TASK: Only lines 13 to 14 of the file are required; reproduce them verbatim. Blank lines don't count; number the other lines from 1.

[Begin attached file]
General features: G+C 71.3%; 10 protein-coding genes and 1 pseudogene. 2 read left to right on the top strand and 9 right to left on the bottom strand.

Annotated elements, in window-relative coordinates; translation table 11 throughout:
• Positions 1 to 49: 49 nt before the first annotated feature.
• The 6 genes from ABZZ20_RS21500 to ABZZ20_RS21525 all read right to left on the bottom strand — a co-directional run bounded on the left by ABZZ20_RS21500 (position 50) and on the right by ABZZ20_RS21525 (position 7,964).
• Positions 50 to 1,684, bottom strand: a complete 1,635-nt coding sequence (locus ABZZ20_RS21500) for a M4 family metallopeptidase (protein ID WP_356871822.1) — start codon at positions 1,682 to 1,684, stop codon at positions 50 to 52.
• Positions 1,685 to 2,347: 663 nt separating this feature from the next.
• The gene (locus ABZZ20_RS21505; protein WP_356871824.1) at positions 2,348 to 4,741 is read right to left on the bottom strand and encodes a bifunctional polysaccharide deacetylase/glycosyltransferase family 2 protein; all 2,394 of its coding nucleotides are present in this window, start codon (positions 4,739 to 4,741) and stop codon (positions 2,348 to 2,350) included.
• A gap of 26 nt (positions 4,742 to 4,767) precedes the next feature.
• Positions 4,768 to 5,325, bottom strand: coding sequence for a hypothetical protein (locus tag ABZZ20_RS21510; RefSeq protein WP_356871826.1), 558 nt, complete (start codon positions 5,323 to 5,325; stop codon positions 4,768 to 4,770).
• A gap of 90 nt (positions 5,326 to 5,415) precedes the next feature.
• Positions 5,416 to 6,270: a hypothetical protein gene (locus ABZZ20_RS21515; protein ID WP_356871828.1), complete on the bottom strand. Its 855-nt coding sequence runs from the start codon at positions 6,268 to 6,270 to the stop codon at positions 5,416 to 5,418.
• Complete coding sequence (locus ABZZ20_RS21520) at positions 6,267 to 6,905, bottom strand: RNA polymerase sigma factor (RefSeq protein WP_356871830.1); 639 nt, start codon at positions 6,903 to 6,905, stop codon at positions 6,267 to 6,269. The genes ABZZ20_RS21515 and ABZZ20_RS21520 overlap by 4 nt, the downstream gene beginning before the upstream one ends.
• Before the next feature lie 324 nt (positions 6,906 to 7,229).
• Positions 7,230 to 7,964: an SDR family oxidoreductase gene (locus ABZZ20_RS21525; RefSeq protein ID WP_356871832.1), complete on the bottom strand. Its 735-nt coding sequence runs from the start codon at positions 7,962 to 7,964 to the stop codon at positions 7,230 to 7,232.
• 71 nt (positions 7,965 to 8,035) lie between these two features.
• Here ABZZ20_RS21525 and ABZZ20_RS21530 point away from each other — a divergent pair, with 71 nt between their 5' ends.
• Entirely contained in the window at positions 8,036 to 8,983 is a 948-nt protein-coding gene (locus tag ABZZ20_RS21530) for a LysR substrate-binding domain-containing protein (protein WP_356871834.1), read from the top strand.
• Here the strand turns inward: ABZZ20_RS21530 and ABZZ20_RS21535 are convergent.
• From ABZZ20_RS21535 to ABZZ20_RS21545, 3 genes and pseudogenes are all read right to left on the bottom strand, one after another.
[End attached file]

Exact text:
• Before the next feature lie 324 nt (positions 6,906 to 7,229).
• Positions 7,230 to 7,964: an SDR family oxidoreductase gene (locus ABZZ20_RS21525; RefSeq protein ID WP_356871832.1), complete on the bottom strand. Its 735-nt coding sequence runs from the start codon at positions 7,962 to 7,964 to the stop codon at positions 7,230 to 7,232.